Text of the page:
Michigan utilizes an open primary system for state-level offices, in which registered voters do not have to be members of a party to vote in that party's primary.  With three open U.S. Congressional seats and several competitive primary races throughout the state, 2018 promises to be an interesting election year in Michigan. For a comprehensive listing of candidates, visit the Secretary of State's  website .

Not sure who the legislators are that represent your home districts? Find out via the "Find Legislator" page of the Bronco Advocacy Network website through a simple search based on your address. Website.
Ball State business dean named WMU's next provost

Dr. Jennifer P. Bott , former business dean at Ball State University, was recently selected as WMU's new provost and vice president for academic affairs effective July 1. 
At Ball State, Bott served as the Bryan Dean of the Miller College of Business and as a professor of management. 

"Dr. Bott brings to the position a strong background in teaching, research and community engagement," said WMU President Edward Montgomery. "She has held senior leadership positions in which she demonstrated her acumen in strategic planning, program development, budgeting and shared governance. She also brings to her new role a track record of success in fundraising, building enrollment and working across institutional silos." Read more.
WMU hires first VP for marketing and communication 

Welcome to Tony Proudfoot, the University's new and first vice president for marketing and strategic communication, effective June 27. Proudfoot is the former interim senior vice president for marketing and communications at the University of Arizona.

"As we move Western Michigan University forward, 'transformational change' has been our guiding principle and our goal for every major aspect of this institution," said WMU President Edward Montgomery. "I believe Tony Proudfoot has the transformational ideas, experience and thinking to reshape and elevate our efforts in marketing, brand positioning and communication. Our challenge is to make WMU the university of choice for this region and beyond. Tony's results-oriented approaches and deep expertise in higher education marketing will be crucial to this work."  Read more.
Bronco gubernatorial appointments

Congratulations to these Broncos recently appointed to a Michigan board or commission.

Appointments
  • Pam Kies-Lowe, of Lansing, Interagency Council on Homelessness.
     
  • Lawrence Prokop, of Mason, Board of Speech Language Pathology.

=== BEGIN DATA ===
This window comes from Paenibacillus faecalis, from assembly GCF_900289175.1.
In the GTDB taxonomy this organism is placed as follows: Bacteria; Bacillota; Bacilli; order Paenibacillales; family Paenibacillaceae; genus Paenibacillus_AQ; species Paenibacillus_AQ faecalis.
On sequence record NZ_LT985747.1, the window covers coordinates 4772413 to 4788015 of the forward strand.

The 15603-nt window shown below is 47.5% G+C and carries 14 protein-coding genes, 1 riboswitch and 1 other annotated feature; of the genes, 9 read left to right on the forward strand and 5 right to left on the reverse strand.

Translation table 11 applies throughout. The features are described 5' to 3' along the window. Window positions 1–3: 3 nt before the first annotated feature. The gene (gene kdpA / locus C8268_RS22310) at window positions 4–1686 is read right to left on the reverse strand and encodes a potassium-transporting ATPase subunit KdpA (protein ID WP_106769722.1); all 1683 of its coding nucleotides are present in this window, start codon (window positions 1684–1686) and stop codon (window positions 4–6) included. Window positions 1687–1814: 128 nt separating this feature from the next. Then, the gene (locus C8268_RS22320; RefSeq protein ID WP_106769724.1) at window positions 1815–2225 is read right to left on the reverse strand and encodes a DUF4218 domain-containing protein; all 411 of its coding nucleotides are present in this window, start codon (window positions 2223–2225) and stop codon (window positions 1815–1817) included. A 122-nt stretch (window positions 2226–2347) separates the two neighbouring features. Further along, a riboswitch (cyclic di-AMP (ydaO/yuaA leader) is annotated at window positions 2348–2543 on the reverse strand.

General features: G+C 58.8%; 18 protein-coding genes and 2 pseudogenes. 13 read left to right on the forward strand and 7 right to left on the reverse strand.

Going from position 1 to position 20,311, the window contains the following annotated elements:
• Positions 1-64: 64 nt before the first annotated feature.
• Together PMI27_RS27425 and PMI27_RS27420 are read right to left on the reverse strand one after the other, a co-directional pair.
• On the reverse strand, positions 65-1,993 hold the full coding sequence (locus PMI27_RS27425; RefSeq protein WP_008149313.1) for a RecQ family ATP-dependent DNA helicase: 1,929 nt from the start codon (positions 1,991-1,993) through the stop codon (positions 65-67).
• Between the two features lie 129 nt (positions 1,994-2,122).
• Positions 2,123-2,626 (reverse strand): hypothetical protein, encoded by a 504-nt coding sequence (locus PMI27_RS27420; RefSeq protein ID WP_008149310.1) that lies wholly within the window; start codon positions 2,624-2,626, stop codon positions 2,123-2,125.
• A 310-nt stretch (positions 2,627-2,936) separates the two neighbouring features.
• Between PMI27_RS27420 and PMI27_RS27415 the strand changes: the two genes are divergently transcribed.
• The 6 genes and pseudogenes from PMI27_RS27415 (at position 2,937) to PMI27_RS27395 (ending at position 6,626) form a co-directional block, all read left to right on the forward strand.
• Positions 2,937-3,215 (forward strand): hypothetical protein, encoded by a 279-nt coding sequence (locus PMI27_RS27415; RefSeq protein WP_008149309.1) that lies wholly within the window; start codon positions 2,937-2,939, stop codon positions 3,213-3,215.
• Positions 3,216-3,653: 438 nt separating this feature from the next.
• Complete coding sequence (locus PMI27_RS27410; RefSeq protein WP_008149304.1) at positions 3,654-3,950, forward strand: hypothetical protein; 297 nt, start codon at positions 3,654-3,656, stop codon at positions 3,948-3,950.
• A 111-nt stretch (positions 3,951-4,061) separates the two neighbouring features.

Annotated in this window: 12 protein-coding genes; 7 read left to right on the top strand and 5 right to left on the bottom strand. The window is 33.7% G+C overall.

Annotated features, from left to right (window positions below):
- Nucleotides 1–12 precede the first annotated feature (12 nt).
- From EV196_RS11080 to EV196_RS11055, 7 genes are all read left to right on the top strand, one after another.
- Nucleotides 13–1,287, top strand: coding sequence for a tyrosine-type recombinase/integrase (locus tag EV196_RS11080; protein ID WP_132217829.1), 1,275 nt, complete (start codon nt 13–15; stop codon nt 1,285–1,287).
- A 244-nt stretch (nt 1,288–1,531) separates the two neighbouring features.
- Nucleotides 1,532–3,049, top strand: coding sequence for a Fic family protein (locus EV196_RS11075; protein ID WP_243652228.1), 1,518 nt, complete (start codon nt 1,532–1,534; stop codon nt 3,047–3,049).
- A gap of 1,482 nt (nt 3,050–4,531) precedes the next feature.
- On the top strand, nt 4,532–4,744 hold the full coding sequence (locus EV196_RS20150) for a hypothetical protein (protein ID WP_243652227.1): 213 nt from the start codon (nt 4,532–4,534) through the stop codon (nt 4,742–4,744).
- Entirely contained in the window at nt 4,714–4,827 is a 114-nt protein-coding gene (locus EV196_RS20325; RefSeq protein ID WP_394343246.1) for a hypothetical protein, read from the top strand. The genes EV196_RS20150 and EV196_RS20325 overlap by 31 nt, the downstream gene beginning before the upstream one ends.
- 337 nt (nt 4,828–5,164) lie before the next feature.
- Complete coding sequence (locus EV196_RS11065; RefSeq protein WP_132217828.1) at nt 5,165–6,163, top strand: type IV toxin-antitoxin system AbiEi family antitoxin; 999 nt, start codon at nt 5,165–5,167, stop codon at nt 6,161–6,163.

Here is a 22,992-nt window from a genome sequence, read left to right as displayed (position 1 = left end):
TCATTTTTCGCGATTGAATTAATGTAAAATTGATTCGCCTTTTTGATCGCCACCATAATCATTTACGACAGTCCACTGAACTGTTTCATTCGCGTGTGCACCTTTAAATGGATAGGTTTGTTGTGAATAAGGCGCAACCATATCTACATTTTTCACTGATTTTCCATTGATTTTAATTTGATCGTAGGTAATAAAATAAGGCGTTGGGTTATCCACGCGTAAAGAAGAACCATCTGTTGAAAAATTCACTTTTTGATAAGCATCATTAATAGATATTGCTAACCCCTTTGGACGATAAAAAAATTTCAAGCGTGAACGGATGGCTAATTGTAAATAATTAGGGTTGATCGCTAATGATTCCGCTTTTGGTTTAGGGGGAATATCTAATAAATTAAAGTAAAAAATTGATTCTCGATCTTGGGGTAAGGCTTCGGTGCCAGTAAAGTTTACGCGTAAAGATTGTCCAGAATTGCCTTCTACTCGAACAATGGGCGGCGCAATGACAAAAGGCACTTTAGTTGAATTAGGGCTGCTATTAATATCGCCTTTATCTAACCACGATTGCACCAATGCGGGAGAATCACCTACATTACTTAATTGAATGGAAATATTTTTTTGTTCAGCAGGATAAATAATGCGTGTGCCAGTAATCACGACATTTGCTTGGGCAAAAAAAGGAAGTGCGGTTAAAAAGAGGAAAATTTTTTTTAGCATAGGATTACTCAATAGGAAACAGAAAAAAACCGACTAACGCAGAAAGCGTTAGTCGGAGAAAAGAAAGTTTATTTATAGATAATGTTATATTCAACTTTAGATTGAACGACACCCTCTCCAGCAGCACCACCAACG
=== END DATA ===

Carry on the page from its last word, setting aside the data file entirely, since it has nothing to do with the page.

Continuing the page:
• Daryl Delabbio, of Grand Rapids, Municipal Stability Board.
WMU to host fall campus sexual assault summit

WMU will host Michigan's fourth "Inform. Empower. Prevent. Let's End Campus Sexual Assault" summit on Monday, Sept. 24--an initiative of Michigan's First Lady Sue Snyder to prevent sexual assault and change the culture on campuses by raising awareness.

"I'm proud of the leadership role Michigan has taken to address the prevalence of sexual assault on our college and university campuses," said Snyder. "These statewide summits are an important part of our work to raise awareness and prevention efforts to ultimately change the culture and put an end to campus sexual assault." 

Visit the initiative  website for more information or to register.
Gratitude and advocation focus of Fostering Success Day at the Capitol

A WMU Seita Scholar designed the
t-shirt given to all foster youth
participating in the event.
Foster youth who have transitioned to higher education spent a day of advocacy at the Michigan Capitol on May 22, highlighting May as Foster Care Month. 

Members of Western Michigan University's Sieta Scholars Program turned out in large numbers to thank law and policy makers for their support and assistance and to urge them to continue to do more. 

Participants were welcomed by Senator Margaret O'Brien and had meetings with individual members of the legislature.

Evening of magic planned for next Broncos Night Out

Join us the second Friday of each month through August for our annual summer entertainment series on Heritage Hall's Grand Lawn. All Bronco alumni, families, and fans are invited to our second full season of the "Broncos Night Out" Series, an open-air monthly event featuring free outdoor entertainment and snacks to unwind and take in the extraordinary view of the city lights. 

No advance registration is required to attend. Bring your picnic blankets and lawn chairs to kick back and relax! Next event is  Broncos Night Out Magic Night on Friday, July 13.
Advocate for your favorite university

Friends of WMU is a grassroots, bipartisan state political action committee of Broncos helping Broncos, which was established to promote the interests of Western Michigan University. Learn how you can be more engaged as a WMU supporter on the Friends of WMU  website.